The latest visual illusion to make me question my reality is a blurry swirl of colors that disappear if I stare at them for long enough.
The illusion popped up on the r/woahdude Reddit today. But versions of it have existed since at least 1804, when a philosopher named Ignaz Paul Vital Troxler described how an image can fade away if you stare at it hard enough. For me, the image disappears almost entirely, until I realize it — then it snaps back into focus.
The reason the colors disappear is because the brain stops paying attention to visual scenes that don’t change — which isn’t normally a problem, Derek Arnold, a psychology professor at the University of Queensland, tells The Verge in an email. Usually, movement in the environment and of our eyes is enough to keep a scene vivid. But in this case, with a blurry image and a fixed gaze, the colors fade away.
When our senses get used to a consistent sensation, it’s called neural adaptation, explains Susana Martinez-Conde, a professor at SUNY Downstate Medical Center and author of the book Champions of Illusion. She compares the disappearing colors to wearing socks: you can feel your socks on your skin when you first put them on, but as the day goes on, you stop noticing them — just like the colors in this image.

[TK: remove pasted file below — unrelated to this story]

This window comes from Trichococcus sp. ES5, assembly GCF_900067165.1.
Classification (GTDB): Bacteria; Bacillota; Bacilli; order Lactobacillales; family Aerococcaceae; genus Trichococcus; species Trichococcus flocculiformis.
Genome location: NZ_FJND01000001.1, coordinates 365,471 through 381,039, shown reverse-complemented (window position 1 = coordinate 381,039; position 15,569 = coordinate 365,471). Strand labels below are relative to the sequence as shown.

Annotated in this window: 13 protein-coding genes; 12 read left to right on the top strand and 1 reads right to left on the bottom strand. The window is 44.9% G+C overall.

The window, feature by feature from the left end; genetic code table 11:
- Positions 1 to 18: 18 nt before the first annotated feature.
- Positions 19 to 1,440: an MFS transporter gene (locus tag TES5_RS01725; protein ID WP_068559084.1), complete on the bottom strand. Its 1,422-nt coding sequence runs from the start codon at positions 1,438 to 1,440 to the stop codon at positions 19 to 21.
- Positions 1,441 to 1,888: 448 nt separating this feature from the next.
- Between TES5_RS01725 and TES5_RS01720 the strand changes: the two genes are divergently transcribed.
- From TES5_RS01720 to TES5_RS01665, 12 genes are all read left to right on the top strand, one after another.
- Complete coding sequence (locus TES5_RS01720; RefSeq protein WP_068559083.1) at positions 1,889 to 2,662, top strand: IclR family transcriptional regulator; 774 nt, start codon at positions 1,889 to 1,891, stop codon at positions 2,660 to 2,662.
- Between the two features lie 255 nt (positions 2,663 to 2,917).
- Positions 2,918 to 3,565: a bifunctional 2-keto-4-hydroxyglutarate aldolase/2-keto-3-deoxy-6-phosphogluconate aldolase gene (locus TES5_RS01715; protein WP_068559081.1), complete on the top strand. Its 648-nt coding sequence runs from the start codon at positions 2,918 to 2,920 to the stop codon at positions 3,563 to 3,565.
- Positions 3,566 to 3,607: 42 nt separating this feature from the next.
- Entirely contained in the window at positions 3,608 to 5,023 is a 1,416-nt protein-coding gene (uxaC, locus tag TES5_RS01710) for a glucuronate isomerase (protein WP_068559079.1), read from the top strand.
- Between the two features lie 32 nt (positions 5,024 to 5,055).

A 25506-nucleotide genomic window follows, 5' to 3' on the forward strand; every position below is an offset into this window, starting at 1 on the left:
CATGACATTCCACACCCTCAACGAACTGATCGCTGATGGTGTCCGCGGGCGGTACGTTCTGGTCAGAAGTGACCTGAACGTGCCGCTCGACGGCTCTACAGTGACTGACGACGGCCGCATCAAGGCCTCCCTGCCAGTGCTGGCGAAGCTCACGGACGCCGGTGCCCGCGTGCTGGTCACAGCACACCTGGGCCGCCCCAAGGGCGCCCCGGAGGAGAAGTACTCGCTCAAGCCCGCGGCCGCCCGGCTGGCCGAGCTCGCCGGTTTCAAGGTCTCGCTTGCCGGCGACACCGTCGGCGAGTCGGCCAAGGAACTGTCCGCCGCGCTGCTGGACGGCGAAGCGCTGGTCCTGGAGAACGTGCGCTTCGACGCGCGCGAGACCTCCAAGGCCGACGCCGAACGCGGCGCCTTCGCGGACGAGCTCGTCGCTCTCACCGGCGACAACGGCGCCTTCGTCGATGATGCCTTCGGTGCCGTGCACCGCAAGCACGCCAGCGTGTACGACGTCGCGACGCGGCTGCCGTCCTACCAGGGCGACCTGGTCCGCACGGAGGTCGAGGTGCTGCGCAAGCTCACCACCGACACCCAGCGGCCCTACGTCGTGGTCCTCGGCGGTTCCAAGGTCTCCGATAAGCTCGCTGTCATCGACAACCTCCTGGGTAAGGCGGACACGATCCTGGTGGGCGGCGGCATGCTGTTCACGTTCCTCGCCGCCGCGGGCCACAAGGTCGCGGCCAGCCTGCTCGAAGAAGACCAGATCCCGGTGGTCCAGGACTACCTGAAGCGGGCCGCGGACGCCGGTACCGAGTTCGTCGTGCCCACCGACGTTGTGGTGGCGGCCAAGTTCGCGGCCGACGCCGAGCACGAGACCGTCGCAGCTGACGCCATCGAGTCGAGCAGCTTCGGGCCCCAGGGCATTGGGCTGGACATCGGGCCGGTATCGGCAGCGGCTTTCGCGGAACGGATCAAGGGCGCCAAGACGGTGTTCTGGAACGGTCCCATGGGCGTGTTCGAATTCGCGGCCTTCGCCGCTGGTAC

One reason I find this illusion so much more uncomfortable than losing the sensation of my socks could be because it’s a little more artificial. Normally, our eyes are in constant motion. “Even when we think our eyes are perfectly still, we’re still making microscopic eye movements,” Martinez-Conde says. So if I look at the image the way I’d normally study a picture on my screen, the colors stay put. But if I stare at it and intentionally try not to move my eyes, the colors fade.
Of course, the moment that happens, the illusion breaks and I can see all the colors again. I asked Martinez-Conde whether my excitement that the illusion had worked somehow made the image reappear. “It’s not a product of excitement, per se,” she says. Instead, I’d probably moved my eyes when I’d noticed the image had started disappearing. “Your natural reaction is to go check immediately that it’s still there,” she says.
This image is particularly forgiving to the subconscious flicks and flutters of our eyeballs because it’s already so blurry, says Stuart Anstis, a psychology professor at the University of California, San Diego. Still, if the illusion doesn’t work for you, Martinez-Conde recommends closing one eye — so that you only have to focus on keeping one eye still. The other potential fix, also suggested by one of the Reddit posters, is to stick a dot or your cursor in the middle of the screen to give your gaze an anchor. “Our eyes tend to wander around more when there is nothing to look at,” Martinez-Conde says. “So if you have a dot it’s easier to hold on to that.”
If it still doesn’t work, change the contrast on your monitor and give yourself a good 45 seconds to let the illusion disappear. There’s no shame in letting the illusion trick your mind, Martinez-Conde says: “Illusions are part and parcel of who we are. They’re literally part of our neural machinery.” And in the end, she says, they’re a good reminder to think critically about what’s true: “It’s not a bad thing to want to question your reality a little bit.”